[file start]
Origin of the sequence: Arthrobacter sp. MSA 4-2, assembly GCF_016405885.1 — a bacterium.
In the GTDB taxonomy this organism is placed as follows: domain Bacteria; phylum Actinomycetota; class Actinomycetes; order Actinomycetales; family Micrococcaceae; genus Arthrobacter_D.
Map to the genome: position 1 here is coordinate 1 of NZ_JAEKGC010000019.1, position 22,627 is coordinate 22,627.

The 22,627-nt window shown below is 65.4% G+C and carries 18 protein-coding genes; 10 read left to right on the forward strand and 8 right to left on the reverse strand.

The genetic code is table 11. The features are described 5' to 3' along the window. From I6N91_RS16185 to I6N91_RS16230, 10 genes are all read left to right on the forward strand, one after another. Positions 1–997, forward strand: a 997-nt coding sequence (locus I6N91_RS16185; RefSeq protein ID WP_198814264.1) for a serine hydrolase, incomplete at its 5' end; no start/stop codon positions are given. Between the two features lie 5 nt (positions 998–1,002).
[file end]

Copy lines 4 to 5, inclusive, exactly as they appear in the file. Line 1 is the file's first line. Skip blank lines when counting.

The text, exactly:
The 22,627-nt window shown below is 65.4% G+C and carries 18 protein-coding genes; 10 read left to right on the forward strand and 8 right to left on the reverse strand.

The genetic code is table 11. The features are described 5' to 3' along the window. From I6N91_RS16185 to I6N91_RS16230, 10 genes are all read left to right on the forward strand, one after another. Positions 1–997, forward strand: a 997-nt coding sequence (locus I6N91_RS16185; RefSeq protein ID WP_198814264.1) for a serine hydrolase, incomplete at its 5' end; no start/stop codon positions are given. Between the two features lie 5 nt (positions 998–1,002).